Tuesday, 14 September 2021
- UK feed wheat futures (Nov-21) contract traded in a very tight range of £1.50/t throughout yesterday. It closed at £183.00/t, unchanged from Friday.
- Statistics Canada have cut their 2021 wheat and canola production estimates this morning. All wheat is now pegged at 21.7Mt. Canadian canola production is estimated at 12.8Mt, the smallest crop since 2008. These estimates come in below the USDA’s prediction in last week’s report by 1.3Mt and 1.2Mt respectively.
- France has also cut its soft wheat production estimates. The Farm Ministry now pegs 2021 wheat production at 36.1Mt, down from last month’s estimate of 36.7Mt but up from 2020’s poor harvest.
- US grain exports are well back from usual trade as ports struggle with damages caused by storm Ida. Hurricane Nicholas is now apparent but is expected to cause less damage than Ida, although will bring heavy rainfall. This could delay the recovery of already struggling ports.
New-crop wheat prices ahead of average as planting gets underway
With the 2021 US wheat harvest almost complete, autumn/winter planting is now getting underway. As at the 12 September, US winter wheat planting for harvest 2022 was 12% complete. This is ahead of both last year and the 5-year average by three and four percentage points respectively.
Current conditions are dry following a hot summer. Much of the central plains, where a lot of winter wheat is grown, is marked as having “limited – insufficient” soil moisture according to the World Meteorological Organization (WMO).
Dry conditions at this time of year are not too uncommon and should allow fieldwork to progress at pace. This said, rain will be required to get the crops growing. Last week, the US drought monitor suggested that the key Hard Red Winter (HRW) wheat growing regions, marked on the map above, are at a short-term risk of drought. Short term means typically less than six months, and if confirmed, this would be detrimental to autumn planted crops establishment and development. The 60-day precipitation outlook also shows a high probability of below average rainfall.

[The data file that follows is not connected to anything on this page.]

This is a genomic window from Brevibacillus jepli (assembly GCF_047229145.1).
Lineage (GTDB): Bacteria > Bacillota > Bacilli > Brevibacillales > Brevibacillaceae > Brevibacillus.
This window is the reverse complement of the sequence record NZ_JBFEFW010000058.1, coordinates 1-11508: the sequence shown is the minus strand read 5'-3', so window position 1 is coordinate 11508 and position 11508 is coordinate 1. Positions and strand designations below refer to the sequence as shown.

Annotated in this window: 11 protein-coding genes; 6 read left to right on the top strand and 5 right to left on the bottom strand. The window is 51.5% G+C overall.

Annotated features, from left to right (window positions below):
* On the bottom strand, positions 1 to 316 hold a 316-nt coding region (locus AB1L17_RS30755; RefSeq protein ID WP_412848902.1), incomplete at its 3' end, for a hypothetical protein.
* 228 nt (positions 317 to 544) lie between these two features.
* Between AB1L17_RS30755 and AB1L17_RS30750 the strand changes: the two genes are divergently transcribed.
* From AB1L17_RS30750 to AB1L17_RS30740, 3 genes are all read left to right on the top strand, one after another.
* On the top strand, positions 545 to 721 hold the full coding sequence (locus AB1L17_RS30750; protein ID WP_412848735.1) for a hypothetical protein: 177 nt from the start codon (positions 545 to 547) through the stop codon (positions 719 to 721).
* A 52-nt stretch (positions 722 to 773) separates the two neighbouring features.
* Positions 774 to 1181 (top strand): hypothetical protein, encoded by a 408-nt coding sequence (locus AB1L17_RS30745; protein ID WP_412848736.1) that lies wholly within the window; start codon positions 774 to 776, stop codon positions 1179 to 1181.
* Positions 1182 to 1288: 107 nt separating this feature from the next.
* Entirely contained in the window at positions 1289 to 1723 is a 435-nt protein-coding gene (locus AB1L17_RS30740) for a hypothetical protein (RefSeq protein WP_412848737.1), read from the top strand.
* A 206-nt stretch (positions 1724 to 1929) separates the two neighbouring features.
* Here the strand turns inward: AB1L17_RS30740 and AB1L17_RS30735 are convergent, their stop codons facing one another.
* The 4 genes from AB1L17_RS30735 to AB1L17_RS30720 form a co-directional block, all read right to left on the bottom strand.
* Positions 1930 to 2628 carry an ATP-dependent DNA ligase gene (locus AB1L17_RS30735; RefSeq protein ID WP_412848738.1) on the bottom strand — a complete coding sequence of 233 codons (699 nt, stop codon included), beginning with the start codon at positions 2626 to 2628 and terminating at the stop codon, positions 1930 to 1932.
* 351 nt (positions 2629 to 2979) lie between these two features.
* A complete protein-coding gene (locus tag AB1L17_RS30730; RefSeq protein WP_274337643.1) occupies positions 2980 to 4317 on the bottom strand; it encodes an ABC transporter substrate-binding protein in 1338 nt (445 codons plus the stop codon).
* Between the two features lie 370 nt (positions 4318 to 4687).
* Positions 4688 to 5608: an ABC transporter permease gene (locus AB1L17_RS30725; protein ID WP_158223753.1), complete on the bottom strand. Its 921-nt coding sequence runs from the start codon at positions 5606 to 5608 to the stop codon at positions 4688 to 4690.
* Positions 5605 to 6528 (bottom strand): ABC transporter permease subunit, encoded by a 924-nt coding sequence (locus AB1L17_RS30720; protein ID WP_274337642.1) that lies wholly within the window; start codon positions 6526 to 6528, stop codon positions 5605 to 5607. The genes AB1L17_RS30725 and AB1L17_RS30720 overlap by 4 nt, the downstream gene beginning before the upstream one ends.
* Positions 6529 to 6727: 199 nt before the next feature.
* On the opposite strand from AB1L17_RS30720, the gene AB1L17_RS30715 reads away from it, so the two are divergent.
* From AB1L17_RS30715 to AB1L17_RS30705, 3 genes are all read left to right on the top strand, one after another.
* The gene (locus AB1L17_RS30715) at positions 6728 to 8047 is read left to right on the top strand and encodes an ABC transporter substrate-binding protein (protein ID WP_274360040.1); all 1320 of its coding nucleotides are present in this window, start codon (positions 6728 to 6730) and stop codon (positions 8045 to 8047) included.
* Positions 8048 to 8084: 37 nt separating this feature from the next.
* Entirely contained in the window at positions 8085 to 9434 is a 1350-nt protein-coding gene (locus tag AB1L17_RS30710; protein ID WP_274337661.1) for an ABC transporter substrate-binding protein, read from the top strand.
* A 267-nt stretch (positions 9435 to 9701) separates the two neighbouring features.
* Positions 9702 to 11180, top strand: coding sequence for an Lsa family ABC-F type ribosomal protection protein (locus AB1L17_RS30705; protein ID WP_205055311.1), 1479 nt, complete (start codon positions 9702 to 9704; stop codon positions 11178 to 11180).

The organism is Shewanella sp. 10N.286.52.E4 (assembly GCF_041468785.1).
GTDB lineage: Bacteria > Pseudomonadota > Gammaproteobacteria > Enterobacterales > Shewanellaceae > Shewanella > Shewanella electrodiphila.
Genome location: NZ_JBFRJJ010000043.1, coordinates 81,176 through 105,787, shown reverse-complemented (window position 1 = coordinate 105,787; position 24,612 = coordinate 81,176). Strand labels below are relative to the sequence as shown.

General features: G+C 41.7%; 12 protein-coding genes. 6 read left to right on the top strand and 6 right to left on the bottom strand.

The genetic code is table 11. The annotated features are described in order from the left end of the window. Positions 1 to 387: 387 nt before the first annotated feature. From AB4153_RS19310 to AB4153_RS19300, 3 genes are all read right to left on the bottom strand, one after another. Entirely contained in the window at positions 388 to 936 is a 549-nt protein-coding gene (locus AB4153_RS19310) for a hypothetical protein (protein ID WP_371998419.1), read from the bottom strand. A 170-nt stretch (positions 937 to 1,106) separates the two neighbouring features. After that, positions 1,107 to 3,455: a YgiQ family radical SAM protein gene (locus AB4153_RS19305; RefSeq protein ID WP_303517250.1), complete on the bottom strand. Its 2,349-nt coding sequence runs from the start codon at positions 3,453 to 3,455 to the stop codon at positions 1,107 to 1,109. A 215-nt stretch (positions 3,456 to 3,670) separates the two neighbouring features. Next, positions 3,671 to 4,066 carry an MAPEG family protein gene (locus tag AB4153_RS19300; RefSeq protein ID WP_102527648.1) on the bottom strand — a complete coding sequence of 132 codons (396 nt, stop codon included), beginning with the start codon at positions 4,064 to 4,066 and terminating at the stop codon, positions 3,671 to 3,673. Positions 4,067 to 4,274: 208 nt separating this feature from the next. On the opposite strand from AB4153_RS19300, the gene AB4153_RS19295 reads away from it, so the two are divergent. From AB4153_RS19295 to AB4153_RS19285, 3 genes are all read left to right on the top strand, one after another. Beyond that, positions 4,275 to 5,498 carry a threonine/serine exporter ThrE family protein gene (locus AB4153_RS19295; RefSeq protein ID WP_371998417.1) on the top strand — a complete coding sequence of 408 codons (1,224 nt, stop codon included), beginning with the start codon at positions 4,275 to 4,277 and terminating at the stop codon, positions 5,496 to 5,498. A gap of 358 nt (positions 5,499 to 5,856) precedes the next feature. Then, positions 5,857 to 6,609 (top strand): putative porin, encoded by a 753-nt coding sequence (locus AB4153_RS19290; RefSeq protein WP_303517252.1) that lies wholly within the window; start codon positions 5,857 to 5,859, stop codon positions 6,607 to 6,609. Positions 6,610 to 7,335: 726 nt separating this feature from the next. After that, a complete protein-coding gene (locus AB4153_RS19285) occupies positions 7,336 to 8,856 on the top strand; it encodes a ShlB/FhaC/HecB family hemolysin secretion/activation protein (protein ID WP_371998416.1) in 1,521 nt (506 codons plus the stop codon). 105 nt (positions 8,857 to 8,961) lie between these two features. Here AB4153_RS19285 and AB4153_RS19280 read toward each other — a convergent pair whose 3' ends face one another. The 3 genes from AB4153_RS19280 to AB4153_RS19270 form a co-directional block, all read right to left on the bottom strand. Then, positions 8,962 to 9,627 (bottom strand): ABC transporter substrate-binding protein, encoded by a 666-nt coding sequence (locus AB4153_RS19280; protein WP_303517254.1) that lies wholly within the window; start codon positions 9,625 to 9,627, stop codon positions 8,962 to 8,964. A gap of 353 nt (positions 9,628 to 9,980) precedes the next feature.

What does this mean?
This outlook could offer some support to prices. Yesterday, the new-crop (Dec-22) Chicago wheat futures contract closed at $257.08/t. This is $61.98/t above the previous 5 contracts average at the same point in the year. The contract recently dropped following bearish news of large ending stocks from the latest USDA world agriculture supply and demand estimates (WASDE) report.
Good planting pace often also pressures prices. But, with limited rain on the horizon and already dry soils, there could be some underlying support in the short-medium term.
UK new-crop prices are also relatively high. Nov-22 UK feed wheat futures closed yesterday at £174.50/t. This is £27.27/t above the previous 5 contracts average at the same point in the year.
As the UK planting programme is underway soil moistures will be one to watch here too. But even if autumn planting goes well, and into good conditions, UK markets could also find support from US markets, so will be one to keep an eye on.
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